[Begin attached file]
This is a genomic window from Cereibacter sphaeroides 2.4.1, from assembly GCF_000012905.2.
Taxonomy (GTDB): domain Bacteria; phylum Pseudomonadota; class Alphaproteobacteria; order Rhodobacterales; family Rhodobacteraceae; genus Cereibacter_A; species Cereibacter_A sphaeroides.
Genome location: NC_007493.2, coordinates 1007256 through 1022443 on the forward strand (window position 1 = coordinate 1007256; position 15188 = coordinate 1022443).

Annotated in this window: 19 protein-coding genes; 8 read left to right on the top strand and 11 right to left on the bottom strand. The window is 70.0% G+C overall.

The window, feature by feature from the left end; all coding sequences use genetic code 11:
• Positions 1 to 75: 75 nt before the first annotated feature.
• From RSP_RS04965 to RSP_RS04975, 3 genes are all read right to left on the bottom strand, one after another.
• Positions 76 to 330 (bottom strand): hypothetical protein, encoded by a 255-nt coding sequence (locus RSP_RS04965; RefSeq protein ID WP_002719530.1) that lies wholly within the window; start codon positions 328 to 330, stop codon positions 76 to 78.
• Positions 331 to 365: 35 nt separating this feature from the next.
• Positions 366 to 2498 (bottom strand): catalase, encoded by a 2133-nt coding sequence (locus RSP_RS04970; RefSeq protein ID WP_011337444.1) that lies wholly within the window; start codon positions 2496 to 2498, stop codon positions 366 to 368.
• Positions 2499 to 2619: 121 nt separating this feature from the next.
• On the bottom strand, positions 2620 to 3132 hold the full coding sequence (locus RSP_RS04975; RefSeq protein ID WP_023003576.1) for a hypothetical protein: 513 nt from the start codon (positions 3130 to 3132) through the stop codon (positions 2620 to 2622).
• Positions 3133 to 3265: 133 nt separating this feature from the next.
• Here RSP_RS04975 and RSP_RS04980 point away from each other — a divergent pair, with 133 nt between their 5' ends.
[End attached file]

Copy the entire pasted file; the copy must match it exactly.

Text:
This is a genomic window from Cereibacter sphaeroides 2.4.1, from assembly GCF_000012905.2.
Taxonomy (GTDB): domain Bacteria; phylum Pseudomonadota; class Alphaproteobacteria; order Rhodobacterales; family Rhodobacteraceae; genus Cereibacter_A; species Cereibacter_A sphaeroides.
Genome location: NC_007493.2, coordinates 1007256 through 1022443 on the forward strand (window position 1 = coordinate 1007256; position 15188 = coordinate 1022443).

Annotated in this window: 19 protein-coding genes; 8 read left to right on the top strand and 11 right to left on the bottom strand. The window is 70.0% G+C overall.

The window, feature by feature from the left end; all coding sequences use genetic code 11:
• Positions 1 to 75: 75 nt before the first annotated feature.
• From RSP_RS04965 to RSP_RS04975, 3 genes are all read right to left on the bottom strand, one after another.
• Positions 76 to 330 (bottom strand): hypothetical protein, encoded by a 255-nt coding sequence (locus RSP_RS04965; RefSeq protein ID WP_002719530.1) that lies wholly within the window; start codon positions 328 to 330, stop codon positions 76 to 78.
• Positions 331 to 365: 35 nt separating this feature from the next.
• Positions 366 to 2498 (bottom strand): catalase, encoded by a 2133-nt coding sequence (locus RSP_RS04970; RefSeq protein ID WP_011337444.1) that lies wholly within the window; start codon positions 2496 to 2498, stop codon positions 366 to 368.
• Positions 2499 to 2619: 121 nt separating this feature from the next.
• On the bottom strand, positions 2620 to 3132 hold the full coding sequence (locus RSP_RS04975; RefSeq protein ID WP_023003576.1) for a hypothetical protein: 513 nt from the start codon (positions 3130 to 3132) through the stop codon (positions 2620 to 2622).
• Positions 3133 to 3265: 133 nt separating this feature from the next.
• Here RSP_RS04975 and RSP_RS04980 point away from each other — a divergent pair, with 133 nt between their 5' ends.